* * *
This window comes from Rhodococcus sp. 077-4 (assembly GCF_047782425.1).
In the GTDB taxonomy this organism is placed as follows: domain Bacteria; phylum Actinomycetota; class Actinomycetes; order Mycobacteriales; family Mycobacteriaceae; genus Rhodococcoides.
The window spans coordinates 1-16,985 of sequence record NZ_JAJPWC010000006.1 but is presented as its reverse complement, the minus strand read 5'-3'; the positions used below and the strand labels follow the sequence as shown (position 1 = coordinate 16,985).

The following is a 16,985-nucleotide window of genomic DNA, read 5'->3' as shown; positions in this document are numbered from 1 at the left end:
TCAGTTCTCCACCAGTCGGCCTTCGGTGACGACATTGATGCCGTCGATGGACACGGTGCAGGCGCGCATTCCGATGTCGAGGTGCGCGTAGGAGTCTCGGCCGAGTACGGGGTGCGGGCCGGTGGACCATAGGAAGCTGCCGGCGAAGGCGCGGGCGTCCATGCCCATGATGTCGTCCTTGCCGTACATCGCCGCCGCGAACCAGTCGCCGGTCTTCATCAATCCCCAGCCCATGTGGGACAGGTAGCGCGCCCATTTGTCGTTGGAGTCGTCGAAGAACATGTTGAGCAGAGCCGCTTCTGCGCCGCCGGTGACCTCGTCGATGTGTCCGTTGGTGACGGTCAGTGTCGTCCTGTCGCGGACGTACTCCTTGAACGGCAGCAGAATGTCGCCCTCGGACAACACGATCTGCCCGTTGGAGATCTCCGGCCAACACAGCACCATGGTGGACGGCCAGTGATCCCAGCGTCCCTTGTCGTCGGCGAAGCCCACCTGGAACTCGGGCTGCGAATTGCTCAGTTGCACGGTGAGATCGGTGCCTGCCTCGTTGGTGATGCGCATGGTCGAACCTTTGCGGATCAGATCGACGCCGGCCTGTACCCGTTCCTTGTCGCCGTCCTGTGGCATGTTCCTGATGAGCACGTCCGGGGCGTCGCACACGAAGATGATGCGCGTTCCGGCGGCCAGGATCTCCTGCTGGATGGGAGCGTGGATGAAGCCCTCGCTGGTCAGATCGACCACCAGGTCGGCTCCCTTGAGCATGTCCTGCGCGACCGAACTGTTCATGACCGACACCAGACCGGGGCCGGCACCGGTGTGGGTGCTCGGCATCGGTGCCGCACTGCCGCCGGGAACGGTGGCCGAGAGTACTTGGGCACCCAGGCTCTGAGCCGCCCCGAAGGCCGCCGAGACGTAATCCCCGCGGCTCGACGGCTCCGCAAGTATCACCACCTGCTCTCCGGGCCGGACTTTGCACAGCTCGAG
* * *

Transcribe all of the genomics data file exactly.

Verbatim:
This window comes from Rhodococcus sp. 077-4 (assembly GCF_047782425.1).
In the GTDB taxonomy this organism is placed as follows: domain Bacteria; phylum Actinomycetota; class Actinomycetes; order Mycobacteriales; family Mycobacteriaceae; genus Rhodococcoides.
The window spans coordinates 1-16,985 of sequence record NZ_JAJPWC010000006.1 but is presented as its reverse complement, the minus strand read 5'-3'; the positions used below and the strand labels follow the sequence as shown (position 1 = coordinate 16,985).

The following is a 16,985-nucleotide window of genomic DNA, read 5'->3' as shown; positions in this document are numbered from 1 at the left end:
TCAGTTCTCCACCAGTCGGCCTTCGGTGACGACATTGATGCCGTCGATGGACACGGTGCAGGCGCGCATTCCGATGTCGAGGTGCGCGTAGGAGTCTCGGCCGAGTACGGGGTGCGGGCCGGTGGACCATAGGAAGCTGCCGGCGAAGGCGCGGGCGTCCATGCCCATGATGTCGTCCTTGCCGTACATCGCCGCCGCGAACCAGTCGCCGGTCTTCATCAATCCCCAGCCCATGTGGGACAGGTAGCGCGCCCATTTGTCGTTGGAGTCGTCGAAGAACATGTTGAGCAGAGCCGCTTCTGCGCCGCCGGTGACCTCGTCGATGTGTCCGTTGGTGACGGTCAGTGTCGTCCTGTCGCGGACGTACTCCTTGAACGGCAGCAGAATGTCGCCCTCGGACAACACGATCTGCCCGTTGGAGATCTCCGGCCAACACAGCACCATGGTGGACGGCCAGTGATCCCAGCGTCCCTTGTCGTCGGCGAAGCCCACCTGGAACTCGGGCTGCGAATTGCTCAGTTGCACGGTGAGATCGGTGCCTGCCTCGTTGGTGATGCGCATGGTCGAACCTTTGCGGATCAGATCGACGCCGGCCTGTACCCGTTCCTTGTCGCCGTCCTGTGGCATGTTCCTGATGAGCACGTCCGGGGCGTCGCACACGAAGATGATGCGCGTTCCGGCGGCCAGGATCTCCTGCTGGATGGGAGCGTGGATGAAGCCCTCGCTGGTCAGATCGACCACCAGGTCGGCTCCCTTGAGCATGTCCTGCGCGACCGAACTGTTCATGACCGACACCAGACCGGGGCCGGCACCGGTGTGGGTGCTCGGCATCGGTGCCGCACTGCCGCCGGGAACGGTGGCCGAGAGTACTTGGGCACCCAGGCTCTGAGCCGCCCCGAAGGCCGCCGAGACGTAATCCCCGCGGCTCGACGGCTCCGCAAGTATCACCACCTGCTCTCCGGGCCGGACTTTGCACAGCTCGAG